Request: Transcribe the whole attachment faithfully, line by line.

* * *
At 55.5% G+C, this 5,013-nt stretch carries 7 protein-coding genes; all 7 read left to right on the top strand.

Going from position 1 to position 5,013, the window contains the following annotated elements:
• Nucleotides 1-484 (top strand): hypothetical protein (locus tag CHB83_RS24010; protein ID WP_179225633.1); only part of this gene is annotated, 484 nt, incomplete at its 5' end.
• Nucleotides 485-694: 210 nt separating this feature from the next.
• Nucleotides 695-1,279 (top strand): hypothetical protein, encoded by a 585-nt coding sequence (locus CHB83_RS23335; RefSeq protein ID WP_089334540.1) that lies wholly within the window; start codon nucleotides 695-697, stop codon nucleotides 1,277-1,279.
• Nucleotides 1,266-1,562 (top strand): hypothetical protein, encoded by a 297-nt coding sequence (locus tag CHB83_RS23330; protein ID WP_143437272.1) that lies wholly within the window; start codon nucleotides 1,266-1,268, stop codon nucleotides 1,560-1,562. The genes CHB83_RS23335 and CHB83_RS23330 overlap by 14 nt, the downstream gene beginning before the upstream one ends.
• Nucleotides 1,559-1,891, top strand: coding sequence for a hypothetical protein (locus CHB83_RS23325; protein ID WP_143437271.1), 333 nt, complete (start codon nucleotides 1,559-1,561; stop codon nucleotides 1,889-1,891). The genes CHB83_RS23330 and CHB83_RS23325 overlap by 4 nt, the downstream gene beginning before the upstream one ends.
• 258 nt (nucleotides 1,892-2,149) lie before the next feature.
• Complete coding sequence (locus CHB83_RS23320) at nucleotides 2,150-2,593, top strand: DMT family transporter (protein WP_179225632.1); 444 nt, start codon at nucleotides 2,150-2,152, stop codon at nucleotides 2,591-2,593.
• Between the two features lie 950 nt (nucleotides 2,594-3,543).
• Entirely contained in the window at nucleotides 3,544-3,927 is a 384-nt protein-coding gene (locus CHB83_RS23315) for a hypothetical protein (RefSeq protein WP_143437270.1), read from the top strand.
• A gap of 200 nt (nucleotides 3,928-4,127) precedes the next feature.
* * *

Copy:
At 55.5% G+C, this 5,013-nt stretch carries 7 protein-coding genes; all 7 read left to right on the top strand.

Going from position 1 to position 5,013, the window contains the following annotated elements:
• Nucleotides 1-484 (top strand): hypothetical protein (locus tag CHB83_RS24010; protein ID WP_179225633.1); only part of this gene is annotated, 484 nt, incomplete at its 5' end.
• Nucleotides 485-694: 210 nt separating this feature from the next.
• Nucleotides 695-1,279 (top strand): hypothetical protein, encoded by a 585-nt coding sequence (locus CHB83_RS23335; RefSeq protein ID WP_089334540.1) that lies wholly within the window; start codon nucleotides 695-697, stop codon nucleotides 1,277-1,279.
• Nucleotides 1,266-1,562 (top strand): hypothetical protein, encoded by a 297-nt coding sequence (locus tag CHB83_RS23330; protein ID WP_143437272.1) that lies wholly within the window; start codon nucleotides 1,266-1,268, stop codon nucleotides 1,560-1,562. The genes CHB83_RS23335 and CHB83_RS23330 overlap by 14 nt, the downstream gene beginning before the upstream one ends.
• Nucleotides 1,559-1,891, top strand: coding sequence for a hypothetical protein (locus CHB83_RS23325; protein ID WP_143437271.1), 333 nt, complete (start codon nucleotides 1,559-1,561; stop codon nucleotides 1,889-1,891). The genes CHB83_RS23330 and CHB83_RS23325 overlap by 4 nt, the downstream gene beginning before the upstream one ends.
• 258 nt (nucleotides 1,892-2,149) lie before the next feature.
• Complete coding sequence (locus CHB83_RS23320) at nucleotides 2,150-2,593, top strand: DMT family transporter (protein WP_179225632.1); 444 nt, start codon at nucleotides 2,150-2,152, stop codon at nucleotides 2,591-2,593.
• Between the two features lie 950 nt (nucleotides 2,594-3,543).
• Entirely contained in the window at nucleotides 3,544-3,927 is a 384-nt protein-coding gene (locus CHB83_RS23315) for a hypothetical protein (RefSeq protein WP_143437270.1), read from the top strand.
• A gap of 200 nt (nucleotides 3,928-4,127) precedes the next feature.